Over the past two years, a collection of photographs of WWII memorials from (the former) Yugoslavia has made the rounds on social media. Popular sci-fi and fantasy blog io9 reported on it and this post from Crack Two appears to have been “liked” over 173,000 times on Facebook alone. And here is the same article, . . . → Read More: Politics, Re-Spun: Yugoslavia as Science Fiction
Pollution, people and tombstones in Zenica.
Owned by the Indian billionaire Lakshmi Mittal, ArcelorMittal is the world’s largest steel producer—creating some 93 billion USD of revenue as of 2011. Granted, steel is an essential building block of the modern world yet ArcelorMittal’s obscene profit margins do raise the question of “how are you . . . → Read More: Politics, Re-Spun: Why does ArcelorMittal hate Bosnia?
*My apologies to the good hard-working people of the global cottage and cottage cheese industries and the good people of the Balkans for once again being sullied by Western analyst-cum-charlatans.
Followers of the Politics, Re-Spun Facebook page may have been keeping up with my recent debate(s) with one Charles Crawford, who “served at the . . . → Read More: Politics, Re-Spun: Historical Revisionism: A Balkan Cottage Industry?*
In the 1990s, Bosnia-Herzegovina became synonymous with the horrific violence, ethnic cleansing and genocide which characterized the country’s experience within the broader dissolution of the Yugoslav state. In particular, the systematic rape and sexual violence of Bosnian women during the course of the war has continued to remain pertinent both in international legal affairs and . . . → Read More: Politics, Re-Spun: Women’s Rights in Bosnia: An Interview with Aleksandra Petrić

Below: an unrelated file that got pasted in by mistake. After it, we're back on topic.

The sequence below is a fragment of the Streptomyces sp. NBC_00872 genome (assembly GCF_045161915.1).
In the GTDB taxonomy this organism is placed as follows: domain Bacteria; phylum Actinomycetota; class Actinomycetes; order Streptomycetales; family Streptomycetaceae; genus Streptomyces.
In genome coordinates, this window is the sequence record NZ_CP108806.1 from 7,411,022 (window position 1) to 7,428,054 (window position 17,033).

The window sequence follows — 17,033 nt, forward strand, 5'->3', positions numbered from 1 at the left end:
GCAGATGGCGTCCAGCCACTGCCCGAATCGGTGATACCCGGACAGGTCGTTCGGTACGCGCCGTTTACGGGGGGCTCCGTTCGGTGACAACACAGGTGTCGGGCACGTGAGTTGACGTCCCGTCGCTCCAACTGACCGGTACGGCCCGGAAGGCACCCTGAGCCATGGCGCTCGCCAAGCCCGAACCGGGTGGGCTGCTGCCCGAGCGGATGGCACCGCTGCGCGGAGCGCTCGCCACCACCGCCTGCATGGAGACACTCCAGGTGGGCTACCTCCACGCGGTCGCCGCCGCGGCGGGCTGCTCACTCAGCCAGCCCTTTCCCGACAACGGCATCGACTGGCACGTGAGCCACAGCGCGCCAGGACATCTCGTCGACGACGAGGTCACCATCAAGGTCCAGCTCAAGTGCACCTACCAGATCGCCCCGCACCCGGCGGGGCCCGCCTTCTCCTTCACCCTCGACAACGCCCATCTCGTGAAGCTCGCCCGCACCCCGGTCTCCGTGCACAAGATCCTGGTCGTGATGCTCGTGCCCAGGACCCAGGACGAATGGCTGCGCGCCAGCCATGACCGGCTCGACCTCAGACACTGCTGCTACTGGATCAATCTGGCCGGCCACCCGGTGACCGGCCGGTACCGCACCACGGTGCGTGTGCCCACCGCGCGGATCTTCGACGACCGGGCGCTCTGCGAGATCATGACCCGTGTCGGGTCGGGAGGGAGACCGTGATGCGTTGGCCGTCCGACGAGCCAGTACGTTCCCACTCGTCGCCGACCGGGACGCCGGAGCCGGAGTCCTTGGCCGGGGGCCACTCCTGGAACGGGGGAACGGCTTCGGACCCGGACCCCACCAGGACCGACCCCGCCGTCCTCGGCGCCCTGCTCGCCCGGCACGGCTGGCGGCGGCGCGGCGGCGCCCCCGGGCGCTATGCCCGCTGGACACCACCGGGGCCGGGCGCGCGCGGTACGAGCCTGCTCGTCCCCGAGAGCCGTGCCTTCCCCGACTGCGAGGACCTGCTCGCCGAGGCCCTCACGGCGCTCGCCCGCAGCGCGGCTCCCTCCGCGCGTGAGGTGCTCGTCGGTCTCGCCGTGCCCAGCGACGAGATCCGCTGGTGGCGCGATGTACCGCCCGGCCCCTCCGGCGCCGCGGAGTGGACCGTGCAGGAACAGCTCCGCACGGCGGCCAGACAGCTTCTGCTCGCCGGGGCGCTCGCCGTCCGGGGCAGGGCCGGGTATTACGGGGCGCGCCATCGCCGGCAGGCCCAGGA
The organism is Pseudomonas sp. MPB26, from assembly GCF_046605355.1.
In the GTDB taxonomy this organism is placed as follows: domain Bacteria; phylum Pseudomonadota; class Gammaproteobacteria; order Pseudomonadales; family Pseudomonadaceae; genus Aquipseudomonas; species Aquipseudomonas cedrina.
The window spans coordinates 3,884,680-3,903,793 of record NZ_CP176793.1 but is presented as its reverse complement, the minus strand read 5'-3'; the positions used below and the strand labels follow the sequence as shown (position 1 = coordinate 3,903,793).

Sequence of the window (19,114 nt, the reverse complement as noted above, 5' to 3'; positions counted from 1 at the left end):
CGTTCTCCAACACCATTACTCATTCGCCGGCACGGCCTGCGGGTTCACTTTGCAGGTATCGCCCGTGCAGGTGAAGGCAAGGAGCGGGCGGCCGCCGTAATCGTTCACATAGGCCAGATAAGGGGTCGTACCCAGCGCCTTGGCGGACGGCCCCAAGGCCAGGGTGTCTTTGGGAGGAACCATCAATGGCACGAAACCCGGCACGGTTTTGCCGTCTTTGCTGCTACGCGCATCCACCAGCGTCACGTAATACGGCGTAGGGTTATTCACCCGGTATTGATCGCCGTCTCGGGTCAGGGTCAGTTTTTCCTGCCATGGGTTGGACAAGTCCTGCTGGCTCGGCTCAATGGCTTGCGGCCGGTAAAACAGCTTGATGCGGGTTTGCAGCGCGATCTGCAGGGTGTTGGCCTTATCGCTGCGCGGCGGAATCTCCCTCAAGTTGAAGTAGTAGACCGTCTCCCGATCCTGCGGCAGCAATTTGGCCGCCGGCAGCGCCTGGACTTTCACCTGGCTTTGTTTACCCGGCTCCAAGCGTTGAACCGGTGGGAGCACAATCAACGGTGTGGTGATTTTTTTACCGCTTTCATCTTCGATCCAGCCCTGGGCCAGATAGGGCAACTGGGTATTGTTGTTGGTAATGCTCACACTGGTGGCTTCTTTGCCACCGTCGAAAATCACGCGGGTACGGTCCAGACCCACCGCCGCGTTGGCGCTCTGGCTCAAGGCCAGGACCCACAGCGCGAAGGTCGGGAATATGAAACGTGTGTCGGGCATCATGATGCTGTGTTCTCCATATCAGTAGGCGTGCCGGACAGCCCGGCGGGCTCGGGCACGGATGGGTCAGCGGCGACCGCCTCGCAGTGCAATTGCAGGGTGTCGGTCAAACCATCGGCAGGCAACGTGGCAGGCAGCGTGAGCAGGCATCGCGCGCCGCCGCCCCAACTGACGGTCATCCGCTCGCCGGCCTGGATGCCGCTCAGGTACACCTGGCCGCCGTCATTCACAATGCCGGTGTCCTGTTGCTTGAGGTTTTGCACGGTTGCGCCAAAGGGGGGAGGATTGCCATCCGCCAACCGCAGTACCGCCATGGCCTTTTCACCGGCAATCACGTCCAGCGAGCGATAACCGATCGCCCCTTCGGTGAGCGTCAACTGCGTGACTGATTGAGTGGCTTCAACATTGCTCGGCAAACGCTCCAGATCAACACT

Translation and contextual information by Konstantin Kilibarda
Montenegro has been ruled by the same political party, the Democratic Party of Socialist (DPS), for the past 23 years. Along with the government of Belarus, Montenegro has the dubious distinction of being the only country in Europe that hasn’t seen a change in government since 1989. In . . . → Read More: Politics, Re-Spun: Balkan Voices: Anti-Austerity Protests in Montenegro Heat Up
Reviewed by Konstantin Kilibarda
Independent Vancouver-based filmmaker Boris Malagursky’s The Weight of Chains is the latest in a long line of misguided attempts to give an ‘alternative’ account to the wars in the former Yugoslavia during the 1990s. This review seeks to directly address some of the more flawed accounts of the Yugoslav wars by . . . → Read More: Politics, Re-Spun: Undermining Solidarity in the Balkans: Reviewing Boris Malagursky’s “The Weight of Chains”